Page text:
UK won’t ban Huawei in British 5G technology, defying U.S. warnings

The decision comes after more than 18 months of lobbying from U.S. officials including President Trump.
The updated export controls go further in forcing foreign companies that use U.S. chipset technology to get a license before selling that technology to Huawei. (Getty Images)

U.K. officials won’t prohibit Chinese telecommunication giant Huawei from providing equipment when the country constructs its 5G wireless network, a decision that comes after the Trump administration spent more than a year urging Britain to ban the company  over security concerns.

The U.K.’s National Cyber Security Centre said Tuesday it will keep Huawei away from providing “sensitive functions” to “core” areas of the network. The government also will prevent organizations that oversee equipment networks from purchasing more than 35% of their networking infrastructure from a “high risk vendor” like Huawei, a move that the National Cyber Security Centre that will prevent Britain’s new, high-speed internet from becoming “nationally dependent” on technology that could be problematic.

Allowing Huawei into Britain’s upcoming internet infrastructure with stipulations effectively is a compromise between the Chinese company and Western intelligence agencies that have warned Huawei beholden to China’s government, and thus presents a national security threat. Visibility into Britain’s 5G networks could offer Beijing unprecedented opportunities for espionage, officials have warned. Top U.S. leaders, including President Trump and Secretary of State Pompeo, each have urged Britain to blacklist Huawei entirely.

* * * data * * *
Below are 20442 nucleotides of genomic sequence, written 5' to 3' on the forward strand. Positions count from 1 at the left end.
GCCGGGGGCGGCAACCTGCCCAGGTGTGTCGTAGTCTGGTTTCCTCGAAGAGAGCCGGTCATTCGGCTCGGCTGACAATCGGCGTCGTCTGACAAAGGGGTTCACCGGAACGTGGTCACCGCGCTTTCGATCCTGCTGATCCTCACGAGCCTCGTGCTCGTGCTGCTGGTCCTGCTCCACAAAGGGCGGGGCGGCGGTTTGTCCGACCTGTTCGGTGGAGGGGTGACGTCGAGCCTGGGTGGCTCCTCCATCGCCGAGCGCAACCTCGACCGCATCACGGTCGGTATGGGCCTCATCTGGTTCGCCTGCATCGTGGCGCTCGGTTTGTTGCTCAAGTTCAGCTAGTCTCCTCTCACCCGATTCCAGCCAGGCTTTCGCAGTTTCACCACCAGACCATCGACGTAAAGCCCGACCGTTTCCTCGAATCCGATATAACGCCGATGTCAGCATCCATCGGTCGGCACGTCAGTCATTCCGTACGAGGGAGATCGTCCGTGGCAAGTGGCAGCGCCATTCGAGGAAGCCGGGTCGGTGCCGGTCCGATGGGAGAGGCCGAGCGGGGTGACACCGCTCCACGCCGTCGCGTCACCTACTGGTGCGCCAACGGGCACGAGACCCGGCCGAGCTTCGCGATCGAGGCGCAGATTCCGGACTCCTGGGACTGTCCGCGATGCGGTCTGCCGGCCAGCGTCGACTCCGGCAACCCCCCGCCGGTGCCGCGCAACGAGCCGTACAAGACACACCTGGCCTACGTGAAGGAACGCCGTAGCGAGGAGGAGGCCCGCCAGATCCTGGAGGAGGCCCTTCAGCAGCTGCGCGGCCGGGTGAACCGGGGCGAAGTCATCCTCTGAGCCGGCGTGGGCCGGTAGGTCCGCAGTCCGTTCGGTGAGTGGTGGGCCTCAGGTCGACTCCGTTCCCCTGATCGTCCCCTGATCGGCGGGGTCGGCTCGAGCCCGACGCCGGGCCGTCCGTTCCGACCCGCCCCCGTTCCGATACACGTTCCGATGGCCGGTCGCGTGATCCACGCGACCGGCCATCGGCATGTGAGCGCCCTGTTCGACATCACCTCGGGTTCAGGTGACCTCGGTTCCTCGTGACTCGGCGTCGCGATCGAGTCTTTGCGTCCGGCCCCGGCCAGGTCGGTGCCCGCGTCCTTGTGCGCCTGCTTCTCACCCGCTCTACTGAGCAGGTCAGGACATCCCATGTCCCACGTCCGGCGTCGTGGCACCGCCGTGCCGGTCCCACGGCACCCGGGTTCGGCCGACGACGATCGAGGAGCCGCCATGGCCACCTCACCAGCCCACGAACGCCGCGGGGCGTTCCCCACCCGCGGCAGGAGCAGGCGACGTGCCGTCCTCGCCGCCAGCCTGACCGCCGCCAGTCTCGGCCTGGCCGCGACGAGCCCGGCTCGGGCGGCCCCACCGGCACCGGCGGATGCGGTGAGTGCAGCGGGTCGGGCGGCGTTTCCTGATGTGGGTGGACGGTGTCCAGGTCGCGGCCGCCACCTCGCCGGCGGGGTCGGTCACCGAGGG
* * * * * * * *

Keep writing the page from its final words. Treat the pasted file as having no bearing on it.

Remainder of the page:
Huawei consistently has denied any wrongdoing, and called on the U.S. to release evidence it presents a national security risk. Australia and Japan previously blocked the firm from their markets, making the U.K.’s decision especially significant for the $122 billion company.


“Huawei is reassured by the U.K. government’s confirmation that we can continue working with our customers to keep the 5G roll-out on track,” Victor Zhang, Huawei vice president, said in a statement. “This evidence-based decision will result in a more advanced, more secure and more cost-effective telecoms infrastructure that is fit for the future.”

China has warned of economic consequences against countries that banish Huawei’s services, while the U.S. has threatened to withhold key intelligence. This month, Sens. Richard Burr (R-N.C.) and Mark Warner (D-Va.) proposed a bill that would provide up to $1 billion to  incentivize the creation of Western alternatives to Huawei.

Technologists have predicted that 5G networks would underpin near-instantaneous data transfers underpinning everything from internet of things technology and self-driving cars.

“Some of this work has been going on for a while in the U.K.; some will need new effort,” Ian Levy, technical director for the National Cyber Security Centre, said in a blog post Tuesday.  “Now, we need concerted efforts from governments and industry around the world to ensure we never end up in this position again.”

Jeff Stone

Written by Jeff Stone

Jeff Stone is the editor-in-chief of CyberScoop, with a special interest in cybercrime, disinformation and the U.S. justice system. He previously worked as an editor at the Wall Street Journal, and covered technology policy for sites including the Christian Science Monitor and the International Business Times.

Latest Podcasts